Britannia: “I shall listen for the sounds of the Klamath River.”

Roma: “I am eager to read about your spirits’ world Cherie … We all are at a phase of our life where we need that … I envy your power of communication with Mother Nature. Here we live just the life of the city people (see image below) surrounded by the world of man rather than by the spirits’ world. [although ...]”

Via dei Serpenti, with the Colosseum at the end. Photo by MoR. Given to the people!

[Then something happened. Cheri said she would visit me in Roma. Richard pulled out a Norman helmet. The silly male in me hence made me exclaim:]

Roma: “Richardus, what’s that helmet for? I’ve got my gladius, don’t forget!”

Roma: “And I know our apple of discord c’est Chaerie.

Elle vaut la peine de se battre. Mais soyez prudent. Les Italiens ne sont pas des lâches (cowards), ils sont indifférents, which is another thing entirely.

And Chaerie, elle vaut absolument la paine de ne pas être indifférents ;-) id est, she deserves absolute non indifference.

Hey, where’s my darn gladius?

*He falls while looking for it and breaks his left leg*

Chaerie. Apple of discord?

Cheri: “Good jokes, Roma. I get it…Remember, I have been having lunch with a lusty Italian for years. Ahhh….I miss Joe so much.

Roma: “Joe a lusty Italian? Ah ah ah ah. Now ‘I’ get it. You so intelligent, beautiful and hyperborean. He, Sicilian and all. Not surprising. Not at all surprising. Cannot blame him though. May he rest in peace, Cherie.”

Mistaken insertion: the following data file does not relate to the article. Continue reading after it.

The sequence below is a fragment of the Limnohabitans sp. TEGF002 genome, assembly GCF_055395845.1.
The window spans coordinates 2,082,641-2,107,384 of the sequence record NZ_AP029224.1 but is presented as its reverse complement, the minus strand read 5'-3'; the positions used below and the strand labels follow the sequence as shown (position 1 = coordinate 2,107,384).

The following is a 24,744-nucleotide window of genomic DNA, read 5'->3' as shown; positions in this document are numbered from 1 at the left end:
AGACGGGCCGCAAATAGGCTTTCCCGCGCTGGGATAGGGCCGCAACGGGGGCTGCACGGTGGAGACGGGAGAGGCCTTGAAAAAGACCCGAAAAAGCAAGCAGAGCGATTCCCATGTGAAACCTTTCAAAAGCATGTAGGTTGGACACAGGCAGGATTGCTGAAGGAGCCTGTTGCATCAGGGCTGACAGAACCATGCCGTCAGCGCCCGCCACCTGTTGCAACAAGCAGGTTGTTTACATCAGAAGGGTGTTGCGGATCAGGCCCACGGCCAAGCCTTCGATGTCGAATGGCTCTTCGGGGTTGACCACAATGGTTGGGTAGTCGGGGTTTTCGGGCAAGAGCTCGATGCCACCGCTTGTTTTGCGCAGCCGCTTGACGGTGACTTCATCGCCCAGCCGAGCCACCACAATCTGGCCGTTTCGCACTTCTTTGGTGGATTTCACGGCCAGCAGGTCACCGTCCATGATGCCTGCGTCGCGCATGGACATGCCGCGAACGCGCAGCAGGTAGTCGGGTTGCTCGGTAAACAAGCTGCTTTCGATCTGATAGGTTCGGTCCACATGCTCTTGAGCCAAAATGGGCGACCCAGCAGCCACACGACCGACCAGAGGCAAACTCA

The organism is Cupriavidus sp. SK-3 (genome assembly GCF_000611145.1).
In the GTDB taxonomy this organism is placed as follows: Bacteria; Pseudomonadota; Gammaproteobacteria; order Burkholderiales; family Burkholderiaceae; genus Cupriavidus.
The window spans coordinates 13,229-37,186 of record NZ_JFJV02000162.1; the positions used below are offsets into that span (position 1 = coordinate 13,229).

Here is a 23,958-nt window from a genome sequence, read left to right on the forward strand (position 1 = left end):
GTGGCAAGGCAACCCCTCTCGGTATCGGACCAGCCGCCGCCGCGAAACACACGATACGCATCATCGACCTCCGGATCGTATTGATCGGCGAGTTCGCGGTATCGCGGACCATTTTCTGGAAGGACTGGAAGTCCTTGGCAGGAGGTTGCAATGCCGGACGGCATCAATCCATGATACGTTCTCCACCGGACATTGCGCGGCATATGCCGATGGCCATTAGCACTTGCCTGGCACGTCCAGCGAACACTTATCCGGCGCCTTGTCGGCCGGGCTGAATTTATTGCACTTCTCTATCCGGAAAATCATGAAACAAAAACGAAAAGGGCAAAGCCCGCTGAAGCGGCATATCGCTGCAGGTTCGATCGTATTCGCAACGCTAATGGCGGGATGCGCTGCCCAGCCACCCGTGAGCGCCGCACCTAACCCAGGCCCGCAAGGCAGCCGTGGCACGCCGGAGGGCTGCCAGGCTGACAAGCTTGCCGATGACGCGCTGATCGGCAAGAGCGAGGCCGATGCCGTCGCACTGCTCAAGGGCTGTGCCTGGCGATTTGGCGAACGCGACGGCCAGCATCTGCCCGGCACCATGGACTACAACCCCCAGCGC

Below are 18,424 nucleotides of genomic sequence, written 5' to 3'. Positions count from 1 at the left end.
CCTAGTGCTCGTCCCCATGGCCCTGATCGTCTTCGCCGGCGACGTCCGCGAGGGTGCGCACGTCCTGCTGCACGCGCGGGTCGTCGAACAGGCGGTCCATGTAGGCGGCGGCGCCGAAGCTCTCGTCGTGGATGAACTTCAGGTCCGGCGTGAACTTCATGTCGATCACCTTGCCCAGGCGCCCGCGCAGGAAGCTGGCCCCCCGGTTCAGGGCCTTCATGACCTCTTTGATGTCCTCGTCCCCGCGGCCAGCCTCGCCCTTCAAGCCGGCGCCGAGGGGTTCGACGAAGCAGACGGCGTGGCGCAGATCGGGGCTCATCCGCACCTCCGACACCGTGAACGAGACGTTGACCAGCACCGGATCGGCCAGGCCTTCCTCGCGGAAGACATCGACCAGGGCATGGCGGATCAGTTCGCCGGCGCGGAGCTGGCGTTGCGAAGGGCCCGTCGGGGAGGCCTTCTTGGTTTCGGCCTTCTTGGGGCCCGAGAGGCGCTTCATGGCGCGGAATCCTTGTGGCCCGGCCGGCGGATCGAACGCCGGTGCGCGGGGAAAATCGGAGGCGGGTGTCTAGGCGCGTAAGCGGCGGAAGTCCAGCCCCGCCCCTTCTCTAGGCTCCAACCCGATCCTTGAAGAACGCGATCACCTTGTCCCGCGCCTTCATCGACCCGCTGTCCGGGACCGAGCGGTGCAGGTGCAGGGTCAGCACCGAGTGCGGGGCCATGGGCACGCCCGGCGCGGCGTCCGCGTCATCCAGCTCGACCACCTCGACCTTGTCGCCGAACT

Britannia:

Roma: Richardus, that lento played by the Quartetto Italiano: is that supposed to mean a requiem to my hopes about Cheri because you’ll kill me in battle?

Wrong move, man. I’ll explain why.

Battle of the
Mediterranean. Reloaded

The beautiful Italian Royal Navy (Regia Marina) was sunk by the British Royal navy in the Mediterranean. Ok, the famous WW2 ‘battle of the Mediterranean’ – we lacked radar, proper fleet air arm (and fuel.) OK. OK.

BUT, only a few years after that defeat two Mediterranean people, my sister and my bro-in-law, got married.

Look into their eyes, Homo Britannicus. Do they look defeated?

They do not.

What the hell. Are they morally superior?

They are not.

It’s …

It’s just they don’t give a damn, Richardus. Italians don’t give a damn.

[I call Italians 'Romans' in the title: nothing more appropriate ...]

Capitoline She-Wolf. Rome, Musei Capitolini. Public domain

Methinks a foolish chant is taking shape …
[may readers pardon me]

Like a warm-fleshed woman
lying languidly on the Mediterranean,
Here’s Italy, motionless, statue-like.
World folks may tread on her body,

(Oh yes! she utters)

from the German barbarians,
from Hitler TBBM
(The Big Big Maniac)
to the Allied Forces.

(Oh yeah yeah! she moans)

Partenope (1905) by Arnarlo de Lisio (1869-1949), a painter from Molise

Although, in her sluttish nature,
she will not disappear, Britannia.